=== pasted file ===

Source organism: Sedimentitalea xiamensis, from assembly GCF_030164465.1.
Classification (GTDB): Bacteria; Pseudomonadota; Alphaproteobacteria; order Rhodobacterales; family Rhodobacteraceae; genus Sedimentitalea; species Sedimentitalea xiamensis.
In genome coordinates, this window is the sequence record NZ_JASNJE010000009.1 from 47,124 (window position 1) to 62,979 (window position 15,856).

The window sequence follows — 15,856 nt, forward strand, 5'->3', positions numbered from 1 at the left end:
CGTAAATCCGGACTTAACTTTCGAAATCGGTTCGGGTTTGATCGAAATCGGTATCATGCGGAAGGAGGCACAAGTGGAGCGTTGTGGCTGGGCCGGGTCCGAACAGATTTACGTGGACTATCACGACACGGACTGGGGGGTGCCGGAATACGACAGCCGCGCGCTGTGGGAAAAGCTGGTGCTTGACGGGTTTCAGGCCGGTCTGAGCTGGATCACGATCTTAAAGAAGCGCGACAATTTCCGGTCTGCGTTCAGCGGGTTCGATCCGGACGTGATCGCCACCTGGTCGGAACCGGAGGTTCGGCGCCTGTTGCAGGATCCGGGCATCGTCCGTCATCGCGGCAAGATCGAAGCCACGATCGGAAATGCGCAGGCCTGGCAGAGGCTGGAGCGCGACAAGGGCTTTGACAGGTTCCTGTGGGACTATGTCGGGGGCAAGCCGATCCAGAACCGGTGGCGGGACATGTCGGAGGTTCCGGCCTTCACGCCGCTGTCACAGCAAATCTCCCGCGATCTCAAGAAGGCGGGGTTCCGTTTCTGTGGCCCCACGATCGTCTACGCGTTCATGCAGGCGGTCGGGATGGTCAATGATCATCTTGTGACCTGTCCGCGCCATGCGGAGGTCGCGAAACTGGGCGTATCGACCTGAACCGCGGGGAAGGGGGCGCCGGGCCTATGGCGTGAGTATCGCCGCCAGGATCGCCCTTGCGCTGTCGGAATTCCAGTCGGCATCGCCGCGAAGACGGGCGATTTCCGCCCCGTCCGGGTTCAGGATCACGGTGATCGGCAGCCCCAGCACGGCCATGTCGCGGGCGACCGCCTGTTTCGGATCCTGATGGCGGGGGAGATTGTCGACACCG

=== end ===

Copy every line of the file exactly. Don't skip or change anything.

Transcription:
Source organism: Sedimentitalea xiamensis, from assembly GCF_030164465.1.
Classification (GTDB): Bacteria; Pseudomonadota; Alphaproteobacteria; order Rhodobacterales; family Rhodobacteraceae; genus Sedimentitalea; species Sedimentitalea xiamensis.
In genome coordinates, this window is the sequence record NZ_JASNJE010000009.1 from 47,124 (window position 1) to 62,979 (window position 15,856).

The window sequence follows — 15,856 nt, forward strand, 5'->3', positions numbered from 1 at the left end:
CGTAAATCCGGACTTAACTTTCGAAATCGGTTCGGGTTTGATCGAAATCGGTATCATGCGGAAGGAGGCACAAGTGGAGCGTTGTGGCTGGGCCGGGTCCGAACAGATTTACGTGGACTATCACGACACGGACTGGGGGGTGCCGGAATACGACAGCCGCGCGCTGTGGGAAAAGCTGGTGCTTGACGGGTTTCAGGCCGGTCTGAGCTGGATCACGATCTTAAAGAAGCGCGACAATTTCCGGTCTGCGTTCAGCGGGTTCGATCCGGACGTGATCGCCACCTGGTCGGAACCGGAGGTTCGGCGCCTGTTGCAGGATCCGGGCATCGTCCGTCATCGCGGCAAGATCGAAGCCACGATCGGAAATGCGCAGGCCTGGCAGAGGCTGGAGCGCGACAAGGGCTTTGACAGGTTCCTGTGGGACTATGTCGGGGGCAAGCCGATCCAGAACCGGTGGCGGGACATGTCGGAGGTTCCGGCCTTCACGCCGCTGTCACAGCAAATCTCCCGCGATCTCAAGAAGGCGGGGTTCCGTTTCTGTGGCCCCACGATCGTCTACGCGTTCATGCAGGCGGTCGGGATGGTCAATGATCATCTTGTGACCTGTCCGCGCCATGCGGAGGTCGCGAAACTGGGCGTATCGACCTGAACCGCGGGGAAGGGGGCGCCGGGCCTATGGCGTGAGTATCGCCGCCAGGATCGCCCTTGCGCTGTCGGAATTCCAGTCGGCATCGCCGCGAAGACGGGCGATTTCCGCCCCGTCCGGGTTCAGGATCACGGTGATCGGCAGCCCCAGCACGGCCATGTCGCGGGCGACCGCCTGTTTCGGATCCTGATGGCGGGGGAGATTGTCGACACCG